British missionary family reunited after a month stranded in Africa

Out of nowhere

Chad, March 2020: Africa’s largest landlocked nation where over 70 percent of people live rural lives, disconnected from technology, media… and the coronavirus. With 283 hospital beds to treat COVID-19 patients for the entire population – 36 of them with intensive care facilities[1] – the nation was far from ready for a pandemic that was crippling the world.

On 9 March Becki Dillingham, a British MAF pilot and Operations Manager based in N’Djamena, left her husband Matt and two children Bethan (8) and Luke (3) to complete urgent training in Uganda, expecting to be away for just a few weeks. Bethan and Luke resolutely circled the 3 April – counting 24 long but necessary days of separation – on their calendar.

Without Becki’s training, MAF’s fleet could be grounded during Chad’s wet season – which would be devastating for the country’s remote and vulnerable communities. Transporting more than 30 Christian organisations and NGOs to deliver life-saving healthcare, food, and relief personnel in some of the remotest areas, MAF offers a vital air-service which sustains hundreds of Chadian communities living in poverty and complete isolation. The airline also helps spread the Good News of Christ to remote villages by supporting local churches and missionaries.

As Europe closely watched one another enter a state of lockdown, in Africa, coronavirus restrictions came more quickly than anyone anticipated – out of nowhere.  So, when Chad suddenly announced its borders would be closing on 19 March, the family had two days to plan their reunion.


“I never thought things would escalate so quickly,” reflects Becki, remembering the swift move from plan A to B to complete unknown. “When I left Chad, coronavirus was so far from us. In Africa, you’re quite removed from the rest of the world. It never crossed my mind not to travel to Uganda. We all knew how important this training was.”

Although her job often requires nights away – sometimes stranded by bad weather in a tiny, isolated village – until now Becki had never been apart from her children for more than five days. “We built up to this trip,” she explains. “Bethan’s birthday celebrations were delayed until I got home. The calendar was there to give them focus. Matt could hold the fort.”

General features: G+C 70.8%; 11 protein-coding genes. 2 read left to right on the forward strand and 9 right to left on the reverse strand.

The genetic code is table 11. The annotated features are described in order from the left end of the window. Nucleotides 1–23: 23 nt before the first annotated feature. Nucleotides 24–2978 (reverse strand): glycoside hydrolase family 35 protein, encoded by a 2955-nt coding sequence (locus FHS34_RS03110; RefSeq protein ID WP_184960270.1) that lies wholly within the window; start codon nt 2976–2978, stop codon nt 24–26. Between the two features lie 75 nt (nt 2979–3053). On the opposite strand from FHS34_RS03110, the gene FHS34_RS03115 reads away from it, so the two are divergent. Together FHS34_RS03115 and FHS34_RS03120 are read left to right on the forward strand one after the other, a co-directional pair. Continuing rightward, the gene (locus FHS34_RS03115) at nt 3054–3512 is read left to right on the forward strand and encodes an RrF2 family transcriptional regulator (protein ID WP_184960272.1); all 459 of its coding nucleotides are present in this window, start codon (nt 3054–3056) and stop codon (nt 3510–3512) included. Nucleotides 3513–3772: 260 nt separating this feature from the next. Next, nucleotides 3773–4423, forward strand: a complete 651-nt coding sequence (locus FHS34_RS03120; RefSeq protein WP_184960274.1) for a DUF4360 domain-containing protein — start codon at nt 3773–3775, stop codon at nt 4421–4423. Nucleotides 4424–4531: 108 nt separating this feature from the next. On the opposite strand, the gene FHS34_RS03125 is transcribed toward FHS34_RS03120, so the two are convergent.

Little did they know their separation would extend beyond a month.

Stuck in Uganda, Becki heard of a flight to Chad on Thursday 19 March. She spent a day frantically trying to secure a seat, travelling to Kampala airport, then the city centre and bouncing between fruitless phone calls and emails – only to find the flight was cancelled.

Then Uganda entered a state of lockdown too. The Dillingham family was stranded behind two closed borders.

Entering the unknown

Becki’s return date came, and passed, and mummy hadn’t come home. Without school, Bethan’s routine was uprooted. Luke showed some unusual behaviours. Each day that passed became harder for Matt, juggling parenting, housework and maintenance on their compound without an end date to focus on.

“When our countdown chart ran out – that’s when we really started to struggle,” Becki admits. “The trickiest thing was not knowing. Not knowing what would happen, not knowing when we would see each other. It was an emotional rollercoaster, and things were changing so rapidly. Everything was out of our hands.”

Hearing rumours of repatriation flights from N’Djamena and Kampala, the family began praying for a reunion in the UK. “Because we all have British passports, the government in Chad or Uganda would have enforced a 14-day quarantine in an overcrowded hotel for $100 a night,” Becki explains. “I read a blog by someone who was sleeping in hotel corridors because they’d flown from Europe or the US. That would have put our family at greater risk of infection. We weren’t prepared to do that.”

Glimmers of hope